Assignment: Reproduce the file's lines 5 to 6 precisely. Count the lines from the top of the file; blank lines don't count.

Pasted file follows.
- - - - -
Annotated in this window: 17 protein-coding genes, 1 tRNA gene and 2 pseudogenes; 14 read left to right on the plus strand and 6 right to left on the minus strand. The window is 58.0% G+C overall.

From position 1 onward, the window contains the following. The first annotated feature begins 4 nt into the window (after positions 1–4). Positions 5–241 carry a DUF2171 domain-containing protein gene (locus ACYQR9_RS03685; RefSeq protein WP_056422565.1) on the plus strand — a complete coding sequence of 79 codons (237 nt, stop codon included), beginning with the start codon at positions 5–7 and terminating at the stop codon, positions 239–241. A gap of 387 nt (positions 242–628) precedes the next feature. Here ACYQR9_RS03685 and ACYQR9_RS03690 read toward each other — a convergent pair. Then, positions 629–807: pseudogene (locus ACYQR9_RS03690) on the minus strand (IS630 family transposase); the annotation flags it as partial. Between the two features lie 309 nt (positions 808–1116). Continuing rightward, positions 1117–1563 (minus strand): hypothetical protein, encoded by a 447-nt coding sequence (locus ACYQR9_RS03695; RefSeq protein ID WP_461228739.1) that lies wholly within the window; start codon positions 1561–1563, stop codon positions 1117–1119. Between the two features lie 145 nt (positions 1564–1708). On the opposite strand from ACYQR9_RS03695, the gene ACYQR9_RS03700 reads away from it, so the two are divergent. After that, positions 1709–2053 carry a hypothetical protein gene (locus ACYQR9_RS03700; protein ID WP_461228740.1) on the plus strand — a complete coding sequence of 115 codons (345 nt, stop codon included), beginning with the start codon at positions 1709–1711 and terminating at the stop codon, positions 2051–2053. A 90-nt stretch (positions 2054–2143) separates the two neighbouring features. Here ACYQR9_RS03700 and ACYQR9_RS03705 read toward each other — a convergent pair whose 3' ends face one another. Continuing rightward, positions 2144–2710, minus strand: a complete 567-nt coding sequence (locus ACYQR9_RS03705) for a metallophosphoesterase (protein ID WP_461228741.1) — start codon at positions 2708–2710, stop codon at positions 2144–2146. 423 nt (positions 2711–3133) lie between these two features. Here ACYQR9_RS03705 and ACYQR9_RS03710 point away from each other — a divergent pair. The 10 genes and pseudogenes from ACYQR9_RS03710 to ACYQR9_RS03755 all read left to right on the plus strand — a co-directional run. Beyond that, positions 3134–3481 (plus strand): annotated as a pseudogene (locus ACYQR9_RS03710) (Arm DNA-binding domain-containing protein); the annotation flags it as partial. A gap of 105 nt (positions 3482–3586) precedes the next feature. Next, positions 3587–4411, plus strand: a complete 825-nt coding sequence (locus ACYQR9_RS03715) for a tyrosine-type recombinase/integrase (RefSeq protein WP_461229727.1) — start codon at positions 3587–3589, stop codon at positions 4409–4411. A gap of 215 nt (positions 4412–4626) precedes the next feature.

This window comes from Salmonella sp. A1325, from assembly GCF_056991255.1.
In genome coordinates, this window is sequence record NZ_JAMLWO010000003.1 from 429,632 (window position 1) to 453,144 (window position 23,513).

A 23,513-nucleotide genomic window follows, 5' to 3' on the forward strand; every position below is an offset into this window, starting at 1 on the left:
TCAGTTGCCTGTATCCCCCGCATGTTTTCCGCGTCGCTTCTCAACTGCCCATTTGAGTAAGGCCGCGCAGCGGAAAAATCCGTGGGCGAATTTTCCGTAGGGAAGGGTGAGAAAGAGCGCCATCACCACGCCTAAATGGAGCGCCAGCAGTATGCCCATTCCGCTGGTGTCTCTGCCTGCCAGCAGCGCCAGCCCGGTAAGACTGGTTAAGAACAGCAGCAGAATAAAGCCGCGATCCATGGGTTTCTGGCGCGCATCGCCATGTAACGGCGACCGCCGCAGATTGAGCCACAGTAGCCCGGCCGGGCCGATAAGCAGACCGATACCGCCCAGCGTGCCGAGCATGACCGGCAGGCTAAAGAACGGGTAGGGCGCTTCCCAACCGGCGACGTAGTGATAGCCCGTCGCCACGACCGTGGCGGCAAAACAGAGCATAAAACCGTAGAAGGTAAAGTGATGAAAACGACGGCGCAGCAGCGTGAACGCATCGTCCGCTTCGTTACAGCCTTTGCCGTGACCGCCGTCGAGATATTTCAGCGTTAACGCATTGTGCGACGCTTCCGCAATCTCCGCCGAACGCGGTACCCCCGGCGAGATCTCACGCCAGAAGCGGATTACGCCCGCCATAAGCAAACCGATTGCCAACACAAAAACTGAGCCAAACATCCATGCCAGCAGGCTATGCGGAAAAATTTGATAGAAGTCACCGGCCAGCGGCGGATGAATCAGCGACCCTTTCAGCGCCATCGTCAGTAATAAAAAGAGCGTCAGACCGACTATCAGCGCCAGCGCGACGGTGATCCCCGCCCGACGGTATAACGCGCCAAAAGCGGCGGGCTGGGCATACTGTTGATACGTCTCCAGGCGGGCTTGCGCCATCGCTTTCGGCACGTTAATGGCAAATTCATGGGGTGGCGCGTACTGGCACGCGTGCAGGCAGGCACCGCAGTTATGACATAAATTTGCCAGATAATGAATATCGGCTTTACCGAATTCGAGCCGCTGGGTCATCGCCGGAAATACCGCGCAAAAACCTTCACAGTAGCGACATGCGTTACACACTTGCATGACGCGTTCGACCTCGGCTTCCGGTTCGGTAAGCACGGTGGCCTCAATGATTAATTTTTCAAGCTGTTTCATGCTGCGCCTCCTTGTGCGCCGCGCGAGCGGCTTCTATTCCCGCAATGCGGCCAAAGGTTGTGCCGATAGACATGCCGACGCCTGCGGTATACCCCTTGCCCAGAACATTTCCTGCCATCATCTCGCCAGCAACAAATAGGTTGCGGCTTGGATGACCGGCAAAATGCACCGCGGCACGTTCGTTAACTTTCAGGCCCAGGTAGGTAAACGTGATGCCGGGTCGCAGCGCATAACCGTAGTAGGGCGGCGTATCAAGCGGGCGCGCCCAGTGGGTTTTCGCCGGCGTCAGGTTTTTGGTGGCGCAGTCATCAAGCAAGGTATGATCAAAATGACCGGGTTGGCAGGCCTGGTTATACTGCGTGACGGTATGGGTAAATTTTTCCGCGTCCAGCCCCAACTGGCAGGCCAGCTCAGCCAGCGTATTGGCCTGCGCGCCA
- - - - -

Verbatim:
A 23,513-nucleotide genomic window follows, 5' to 3' on the forward strand; every position below is an offset into this window, starting at 1 on the left:
TCAGTTGCCTGTATCCCCCGCATGTTTTCCGCGTCGCTTCTCAACTGCCCATTTGAGTAAGGCCGCGCAGCGGAAAAATCCGTGGGCGAATTTTCCGTAGGGAAGGGTGAGAAAGAGCGCCATCACCACGCCTAAATGGAGCGCCAGCAGTATGCCCATTCCGCTGGTGTCTCTGCCTGCCAGCAGCGCCAGCCCGGTAAGACTGGTTAAGAACAGCAGCAGAATAAAGCCGCGATCCATGGGTTTCTGGCGCGCATCGCCATGTAACGGCGACCGCCGCAGATTGAGCCACAGTAGCCCGGCCGGGCCGATAAGCAGACCGATACCGCCCAGCGTGCCGAGCATGACCGGCAGGCTAAAGAACGGGTAGGGCGCTTCCCAACCGGCGACGTAGTGATAGCCCGTCGCCACGACCGTGGCGGCAAAACAGAGCATAAAACCGTAGAAGGTAAAGTGATGAAAACGACGGCGCAGCAGCGTGAACGCATCGTCCGCTTCGTTACAGCCTTTGCCGTGACCGCCGTCGAGATATTTCAGCGTTAACGCATTGTGCGACGCTTCCGCAATCTCCGCCGAACGCGGTACCCCCGGCGAGATCTCACGCCAGAAGCGGATTACGCCCGCCATAAGCAAACCGATTGCCAACACAAAAACTGAGCCAAACATCCATGCCAGCAGGCTATGCGGAAAAATTTGATAGAAGTCACCGGCCAGCGGCGGATGAATCAGCGACCCTTTCAGCGCCATCGTCAGTAATAAAAAGAGCGTCAGACCGACTATCAGCGCCAGCGCGACGGTGATCCCCGCCCGACGGTATAACGCGCCAAAAGCGGCGGGCTGGGCATACTGTTGATACGTCTCCAGGCGGGCTTGCGCCATCGCTTTCGGCACGTTAATGGCAAATTCATGGGGTGGCGCGTACTGGCACGCGTGCAGGCAGGCACCGCAGTTATGACATAAATTTGCCAGATAATGAATATCGGCTTTACCGAATTCGAGCCGCTGGGTCATCGCCGGAAATACCGCGCAAAAACCTTCACAGTAGCGACATGCGTTACACACTTGCATGACGCGTTCGACCTCGGCTTCCGGTTCGGTAAGCACGGTGGCCTCAATGATTAATTTTTCAAGCTGTTTCATGCTGCGCCTCCTTGTGCGCCGCGCGAGCGGCTTCTATTCCCGCAATGCGGCCAAAGGTTGTGCCGATAGACATGCCGACGCCTGCGGTATACCCCTTGCCCAGAACATTTCCTGCCATCATCTCGCCAGCAACAAATAGGTTGCGGCTTGGATGACCGGCAAAATGCACCGCGGCACGTTCGTTAACTTTCAGGCCCAGGTAGGTAAACGTGATGCCGGGTCGCAGCGCATAACCGTAGTAGGGCGGCGTATCAAGCGGGCGCGCCCAGTGGGTTTTCGCCGGCGTCAGGTTTTTGGTGGCGCAGTCATCAAGCAAGGTATGATCAAAATGACCGGGTTGGCAGGCCTGGTTATACTGCGTGACGGTATGGGTAAATTTTTCCGCGTCCAGCCCCAACTGGCAGGCCAGCTCAGCCAGCGTATTGGCCTGCGCGCCA